The first step of the ToxCreate workflow enables the user to specify a model training dataset in CSV format, consisting of chemical structures (SMILES) with binary class labels (e.g. active/inactive). The file is uploaded to the server and labelled with a user-defined name. In contrast to ToxPredict, users can specify their own training data/endpoint. This is done in batch mode, i.e. without interactive screens to select chemicals based on different criteria, which is convenient for expert users. By hitting "Create model", a QSAR model is derived. The current prototype demonstrates lazar models only. No model parameters can be set at this time, but future versions will enable arbitrary OpenTox API-compliant models.

ToxCreate Step 2- Create and Display Model

This next step in ToxCreate displays information about the model learned from the data submitted in the previous step. It features status information, date and number of compounds present in the dataset. A link leads to the complete specification of the model in OWL-DL. Through integration with the OpenTox Validation service, it is possible to validate the model and select the most appropriate models for further evaluation. At this point, the model is permanently stored on the server and can be used for predictions at any time in the future.

ToxCreate Step 3 - Select and Use Model(s) for Prediction

In this step, a chemical (specified via SMILES code) can be entered in order to predict its chemical behaviour by arbitrary models existing on the server (note that in this way, arbitrary combinations of model algorithms and datasets/endpoints are available to test the structure).

ToxCreate Step 4 - Display Prediction Results

Step 4 displays the predictions made by the selected models from the previous step along with an image of the predicted structure. Based on the selections made in the previous step, the expert user may predict the same structure by a variety of algorithms for the same dataset/endpoint and compare the predictions. Together with model validation, users are able to use ToxCreate to select appropriate models with adjusted parameters beforehand. By predicting a variety of related endpoints, instead of just one, combined with arbitrary models at the same time, ToxCreate enables free predictive toxicology modelling exploration along different dimensions.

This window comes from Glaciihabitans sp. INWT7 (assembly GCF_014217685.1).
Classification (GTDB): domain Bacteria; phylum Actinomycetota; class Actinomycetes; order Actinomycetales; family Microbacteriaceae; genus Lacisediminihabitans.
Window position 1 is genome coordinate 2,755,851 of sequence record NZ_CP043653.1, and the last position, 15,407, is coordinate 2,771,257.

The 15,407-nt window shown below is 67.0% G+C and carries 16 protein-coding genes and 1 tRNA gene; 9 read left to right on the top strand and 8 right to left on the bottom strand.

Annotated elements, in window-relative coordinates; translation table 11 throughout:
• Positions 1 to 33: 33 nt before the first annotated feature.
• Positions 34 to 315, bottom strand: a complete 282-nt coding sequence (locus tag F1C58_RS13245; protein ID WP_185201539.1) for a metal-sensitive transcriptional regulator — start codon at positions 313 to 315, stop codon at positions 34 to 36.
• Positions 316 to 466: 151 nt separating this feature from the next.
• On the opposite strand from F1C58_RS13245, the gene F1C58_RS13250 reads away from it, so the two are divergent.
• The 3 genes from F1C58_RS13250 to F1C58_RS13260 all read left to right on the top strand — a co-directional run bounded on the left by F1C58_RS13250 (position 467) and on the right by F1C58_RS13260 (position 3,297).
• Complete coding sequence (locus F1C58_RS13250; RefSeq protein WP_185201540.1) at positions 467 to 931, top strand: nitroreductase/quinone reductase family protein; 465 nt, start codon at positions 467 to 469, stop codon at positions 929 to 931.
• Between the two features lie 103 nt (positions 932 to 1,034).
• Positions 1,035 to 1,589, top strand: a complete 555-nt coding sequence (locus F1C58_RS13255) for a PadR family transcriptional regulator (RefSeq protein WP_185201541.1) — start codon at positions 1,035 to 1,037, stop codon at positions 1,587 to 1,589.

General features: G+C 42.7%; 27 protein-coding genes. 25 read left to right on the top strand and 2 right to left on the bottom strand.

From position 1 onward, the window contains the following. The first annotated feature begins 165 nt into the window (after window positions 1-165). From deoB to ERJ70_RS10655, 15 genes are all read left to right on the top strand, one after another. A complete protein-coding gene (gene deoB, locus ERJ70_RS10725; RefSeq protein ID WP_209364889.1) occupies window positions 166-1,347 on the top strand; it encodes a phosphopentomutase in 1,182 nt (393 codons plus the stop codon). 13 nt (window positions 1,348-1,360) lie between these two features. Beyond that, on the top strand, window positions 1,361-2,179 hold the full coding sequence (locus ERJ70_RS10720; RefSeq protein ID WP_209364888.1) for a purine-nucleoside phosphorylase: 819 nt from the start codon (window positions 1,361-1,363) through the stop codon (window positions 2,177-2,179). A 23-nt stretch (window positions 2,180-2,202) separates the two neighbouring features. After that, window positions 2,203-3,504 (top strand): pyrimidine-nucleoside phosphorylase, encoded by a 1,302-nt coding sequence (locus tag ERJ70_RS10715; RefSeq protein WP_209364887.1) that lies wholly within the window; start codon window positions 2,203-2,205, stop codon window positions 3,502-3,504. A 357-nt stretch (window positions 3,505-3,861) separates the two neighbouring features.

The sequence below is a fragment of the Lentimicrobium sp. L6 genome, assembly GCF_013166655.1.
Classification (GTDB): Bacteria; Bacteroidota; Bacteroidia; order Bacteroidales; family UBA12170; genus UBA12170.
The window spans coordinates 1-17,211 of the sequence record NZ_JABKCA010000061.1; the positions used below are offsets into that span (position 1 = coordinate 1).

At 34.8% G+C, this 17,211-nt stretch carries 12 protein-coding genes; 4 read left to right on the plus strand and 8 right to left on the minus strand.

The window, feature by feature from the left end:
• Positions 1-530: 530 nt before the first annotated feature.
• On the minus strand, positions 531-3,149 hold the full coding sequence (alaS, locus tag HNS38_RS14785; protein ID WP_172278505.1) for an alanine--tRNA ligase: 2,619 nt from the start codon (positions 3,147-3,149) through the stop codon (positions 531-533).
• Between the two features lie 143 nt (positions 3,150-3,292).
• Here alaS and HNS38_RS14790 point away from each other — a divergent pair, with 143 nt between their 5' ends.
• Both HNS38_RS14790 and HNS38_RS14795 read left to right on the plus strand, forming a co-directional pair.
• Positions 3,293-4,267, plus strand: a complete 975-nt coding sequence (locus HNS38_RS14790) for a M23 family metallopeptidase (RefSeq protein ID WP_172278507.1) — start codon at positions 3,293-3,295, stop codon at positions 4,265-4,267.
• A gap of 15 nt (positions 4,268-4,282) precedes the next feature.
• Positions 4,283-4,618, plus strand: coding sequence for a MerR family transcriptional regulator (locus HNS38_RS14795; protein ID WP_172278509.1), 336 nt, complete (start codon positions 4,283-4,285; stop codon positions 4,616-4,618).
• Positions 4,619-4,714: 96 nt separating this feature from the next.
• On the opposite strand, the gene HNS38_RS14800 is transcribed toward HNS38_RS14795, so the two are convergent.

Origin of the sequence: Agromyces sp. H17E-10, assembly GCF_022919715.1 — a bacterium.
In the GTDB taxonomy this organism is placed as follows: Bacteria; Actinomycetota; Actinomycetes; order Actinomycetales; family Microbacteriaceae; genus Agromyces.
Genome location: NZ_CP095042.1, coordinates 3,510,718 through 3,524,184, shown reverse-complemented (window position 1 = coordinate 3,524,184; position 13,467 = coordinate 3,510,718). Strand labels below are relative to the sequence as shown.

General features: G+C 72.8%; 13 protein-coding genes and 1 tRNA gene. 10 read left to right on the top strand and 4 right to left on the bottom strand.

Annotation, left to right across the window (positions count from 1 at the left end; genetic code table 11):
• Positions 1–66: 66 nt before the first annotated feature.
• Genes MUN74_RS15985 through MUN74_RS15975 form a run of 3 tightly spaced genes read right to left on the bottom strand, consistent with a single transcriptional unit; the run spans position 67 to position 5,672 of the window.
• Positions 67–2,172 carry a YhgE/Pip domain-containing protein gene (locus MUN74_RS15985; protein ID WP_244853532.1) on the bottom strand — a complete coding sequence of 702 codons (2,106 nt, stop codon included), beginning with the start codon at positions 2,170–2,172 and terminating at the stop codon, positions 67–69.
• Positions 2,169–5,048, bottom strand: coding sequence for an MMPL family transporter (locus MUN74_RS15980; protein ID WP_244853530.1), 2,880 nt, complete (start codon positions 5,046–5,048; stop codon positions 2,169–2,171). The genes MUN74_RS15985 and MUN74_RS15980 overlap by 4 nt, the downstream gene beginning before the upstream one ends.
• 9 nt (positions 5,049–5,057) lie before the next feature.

3. Discussion

The OpenTox Framework supports the development of in silico predictive toxicology applications based on OpenTox components for data management, algorithms and validation. Initial applications are being provided openly to users and developers through the OpenTox website and linked services including partner resources. Such applications support users in the development and training of QSAR models against their own toxicological datasets, e.g., they may upload a dataset for a given endpoint to an OpenTox service, define a variety of parameters and build and download a model. Subsequent releases in 2010 and 2011 will extend the Framework to the support of a broader range of computational chemistry and biology modelling approaches, and integration of data from new in vitro assays, and refine the API designs based on development experiences on the effectiveness of applications in supporting integrated testing strategies as required by REACH.

OpenTox provides a platform technology with:
  1. 1.

    a unified interface to access toxicity data and in silico models;

     
  2. 2.

    a framework for the development and validation of new (Q)SAR models;

     
  3. 3.

    a framework for the development, validation and implementation of new in silico algorithms; and

     
  4. 4.